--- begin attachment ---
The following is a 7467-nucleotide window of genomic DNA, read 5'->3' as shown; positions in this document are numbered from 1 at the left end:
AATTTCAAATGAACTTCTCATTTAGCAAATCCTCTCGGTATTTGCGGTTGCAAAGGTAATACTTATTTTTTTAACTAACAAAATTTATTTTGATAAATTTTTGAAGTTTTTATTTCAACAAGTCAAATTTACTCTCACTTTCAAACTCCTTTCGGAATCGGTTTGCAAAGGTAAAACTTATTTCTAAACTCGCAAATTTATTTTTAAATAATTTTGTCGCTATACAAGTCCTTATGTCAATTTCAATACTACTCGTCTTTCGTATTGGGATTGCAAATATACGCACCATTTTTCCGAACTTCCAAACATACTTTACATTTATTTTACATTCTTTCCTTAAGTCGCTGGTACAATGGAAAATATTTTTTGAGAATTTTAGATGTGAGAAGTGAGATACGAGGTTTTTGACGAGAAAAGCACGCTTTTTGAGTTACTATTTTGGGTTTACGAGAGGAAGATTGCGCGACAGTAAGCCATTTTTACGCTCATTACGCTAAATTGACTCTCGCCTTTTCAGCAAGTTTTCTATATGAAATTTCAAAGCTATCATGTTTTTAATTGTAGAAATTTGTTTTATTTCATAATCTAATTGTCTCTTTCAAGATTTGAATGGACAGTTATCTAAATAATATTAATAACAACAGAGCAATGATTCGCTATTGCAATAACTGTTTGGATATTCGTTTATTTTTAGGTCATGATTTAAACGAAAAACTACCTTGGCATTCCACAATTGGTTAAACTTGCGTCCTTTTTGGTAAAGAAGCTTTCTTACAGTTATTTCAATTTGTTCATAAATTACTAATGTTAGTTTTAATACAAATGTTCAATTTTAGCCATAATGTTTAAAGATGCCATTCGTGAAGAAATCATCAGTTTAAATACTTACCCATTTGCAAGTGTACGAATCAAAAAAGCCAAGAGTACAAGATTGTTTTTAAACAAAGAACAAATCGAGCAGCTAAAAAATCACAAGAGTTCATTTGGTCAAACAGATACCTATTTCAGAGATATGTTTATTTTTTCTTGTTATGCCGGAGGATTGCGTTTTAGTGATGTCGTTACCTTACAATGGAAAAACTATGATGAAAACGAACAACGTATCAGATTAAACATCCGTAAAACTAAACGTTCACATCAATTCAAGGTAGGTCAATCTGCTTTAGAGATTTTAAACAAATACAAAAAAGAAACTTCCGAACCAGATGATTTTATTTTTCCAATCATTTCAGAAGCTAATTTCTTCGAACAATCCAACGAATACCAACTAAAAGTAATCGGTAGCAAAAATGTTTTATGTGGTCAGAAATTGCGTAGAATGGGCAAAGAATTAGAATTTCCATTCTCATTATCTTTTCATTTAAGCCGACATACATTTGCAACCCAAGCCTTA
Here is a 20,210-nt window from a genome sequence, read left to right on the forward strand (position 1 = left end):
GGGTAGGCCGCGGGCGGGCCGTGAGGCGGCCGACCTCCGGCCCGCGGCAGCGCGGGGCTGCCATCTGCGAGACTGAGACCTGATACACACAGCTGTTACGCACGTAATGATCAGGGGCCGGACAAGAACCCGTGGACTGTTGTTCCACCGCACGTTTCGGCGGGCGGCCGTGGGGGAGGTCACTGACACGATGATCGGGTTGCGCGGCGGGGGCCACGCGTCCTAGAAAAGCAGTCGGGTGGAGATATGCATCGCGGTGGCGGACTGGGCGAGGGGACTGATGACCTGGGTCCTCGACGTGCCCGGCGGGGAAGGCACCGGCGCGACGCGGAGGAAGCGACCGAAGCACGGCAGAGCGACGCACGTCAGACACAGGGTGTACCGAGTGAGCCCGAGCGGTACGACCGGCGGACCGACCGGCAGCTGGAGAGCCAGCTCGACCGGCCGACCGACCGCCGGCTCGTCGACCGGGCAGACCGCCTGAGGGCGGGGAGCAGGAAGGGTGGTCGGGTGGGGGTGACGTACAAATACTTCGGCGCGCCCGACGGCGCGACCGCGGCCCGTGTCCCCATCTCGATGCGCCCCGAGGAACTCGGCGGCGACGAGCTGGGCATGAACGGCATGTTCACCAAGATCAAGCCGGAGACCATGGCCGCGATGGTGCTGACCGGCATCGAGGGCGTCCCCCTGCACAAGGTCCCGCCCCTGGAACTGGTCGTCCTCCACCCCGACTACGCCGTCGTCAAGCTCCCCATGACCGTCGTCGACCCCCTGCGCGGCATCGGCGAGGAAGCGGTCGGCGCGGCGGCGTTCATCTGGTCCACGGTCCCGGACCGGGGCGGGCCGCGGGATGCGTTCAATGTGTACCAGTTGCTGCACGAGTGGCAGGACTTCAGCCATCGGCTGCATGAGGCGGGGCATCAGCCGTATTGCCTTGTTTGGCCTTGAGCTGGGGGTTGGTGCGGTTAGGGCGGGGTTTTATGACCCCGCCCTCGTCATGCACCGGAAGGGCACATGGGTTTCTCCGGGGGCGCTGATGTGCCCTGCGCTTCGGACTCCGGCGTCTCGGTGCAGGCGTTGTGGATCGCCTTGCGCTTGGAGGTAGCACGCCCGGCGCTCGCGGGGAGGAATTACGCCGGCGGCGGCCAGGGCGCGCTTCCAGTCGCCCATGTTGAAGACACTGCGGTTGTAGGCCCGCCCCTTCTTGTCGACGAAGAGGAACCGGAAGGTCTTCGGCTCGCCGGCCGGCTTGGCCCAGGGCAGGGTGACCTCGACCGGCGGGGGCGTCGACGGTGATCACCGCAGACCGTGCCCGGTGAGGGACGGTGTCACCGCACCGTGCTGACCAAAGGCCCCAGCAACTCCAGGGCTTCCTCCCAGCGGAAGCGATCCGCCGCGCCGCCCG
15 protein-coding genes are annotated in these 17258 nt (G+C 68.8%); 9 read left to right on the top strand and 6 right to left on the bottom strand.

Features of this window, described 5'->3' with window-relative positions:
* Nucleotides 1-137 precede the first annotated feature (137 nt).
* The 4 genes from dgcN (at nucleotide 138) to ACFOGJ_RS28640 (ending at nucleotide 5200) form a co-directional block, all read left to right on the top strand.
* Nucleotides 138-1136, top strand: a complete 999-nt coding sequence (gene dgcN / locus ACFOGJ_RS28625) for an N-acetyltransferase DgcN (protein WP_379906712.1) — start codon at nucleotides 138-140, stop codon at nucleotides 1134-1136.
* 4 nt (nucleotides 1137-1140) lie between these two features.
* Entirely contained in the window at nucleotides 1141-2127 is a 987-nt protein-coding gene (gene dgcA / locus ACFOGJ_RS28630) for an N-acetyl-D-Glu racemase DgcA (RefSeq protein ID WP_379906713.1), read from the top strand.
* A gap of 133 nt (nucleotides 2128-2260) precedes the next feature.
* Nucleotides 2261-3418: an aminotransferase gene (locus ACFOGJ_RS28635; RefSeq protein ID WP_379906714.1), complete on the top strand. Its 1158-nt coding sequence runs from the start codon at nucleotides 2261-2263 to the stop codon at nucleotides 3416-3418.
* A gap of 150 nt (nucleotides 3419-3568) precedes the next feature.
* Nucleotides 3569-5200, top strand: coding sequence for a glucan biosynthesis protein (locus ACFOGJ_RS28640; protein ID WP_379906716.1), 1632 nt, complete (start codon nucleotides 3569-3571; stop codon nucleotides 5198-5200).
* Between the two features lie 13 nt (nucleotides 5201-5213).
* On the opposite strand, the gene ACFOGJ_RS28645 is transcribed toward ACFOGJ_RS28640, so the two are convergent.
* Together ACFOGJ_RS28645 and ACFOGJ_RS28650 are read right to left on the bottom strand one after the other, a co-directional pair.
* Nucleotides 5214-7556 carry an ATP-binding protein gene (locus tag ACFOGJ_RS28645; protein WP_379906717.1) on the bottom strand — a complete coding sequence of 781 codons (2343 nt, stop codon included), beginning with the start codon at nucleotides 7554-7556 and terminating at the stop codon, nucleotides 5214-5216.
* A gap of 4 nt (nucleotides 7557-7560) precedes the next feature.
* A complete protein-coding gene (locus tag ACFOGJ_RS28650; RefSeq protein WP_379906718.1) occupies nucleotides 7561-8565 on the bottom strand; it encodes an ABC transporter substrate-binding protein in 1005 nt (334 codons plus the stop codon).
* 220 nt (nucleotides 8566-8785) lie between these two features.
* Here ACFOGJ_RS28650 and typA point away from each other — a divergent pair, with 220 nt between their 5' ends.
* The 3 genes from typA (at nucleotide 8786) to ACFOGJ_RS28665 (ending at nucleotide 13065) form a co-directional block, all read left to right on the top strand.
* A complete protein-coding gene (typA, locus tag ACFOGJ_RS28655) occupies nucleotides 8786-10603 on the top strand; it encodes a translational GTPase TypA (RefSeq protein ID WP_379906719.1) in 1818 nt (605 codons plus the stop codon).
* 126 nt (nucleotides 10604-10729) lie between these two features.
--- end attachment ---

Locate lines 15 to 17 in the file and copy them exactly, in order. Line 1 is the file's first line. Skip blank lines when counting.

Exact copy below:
* Nucleotides 3569-5200, top strand: coding sequence for a glucan biosynthesis protein (locus ACFOGJ_RS28640; protein ID WP_379906716.1), 1632 nt, complete (start codon nucleotides 3569-3571; stop codon nucleotides 5198-5200).
* Between the two features lie 13 nt (nucleotides 5201-5213).
* On the opposite strand, the gene ACFOGJ_RS28645 is transcribed toward ACFOGJ_RS28640, so the two are convergent.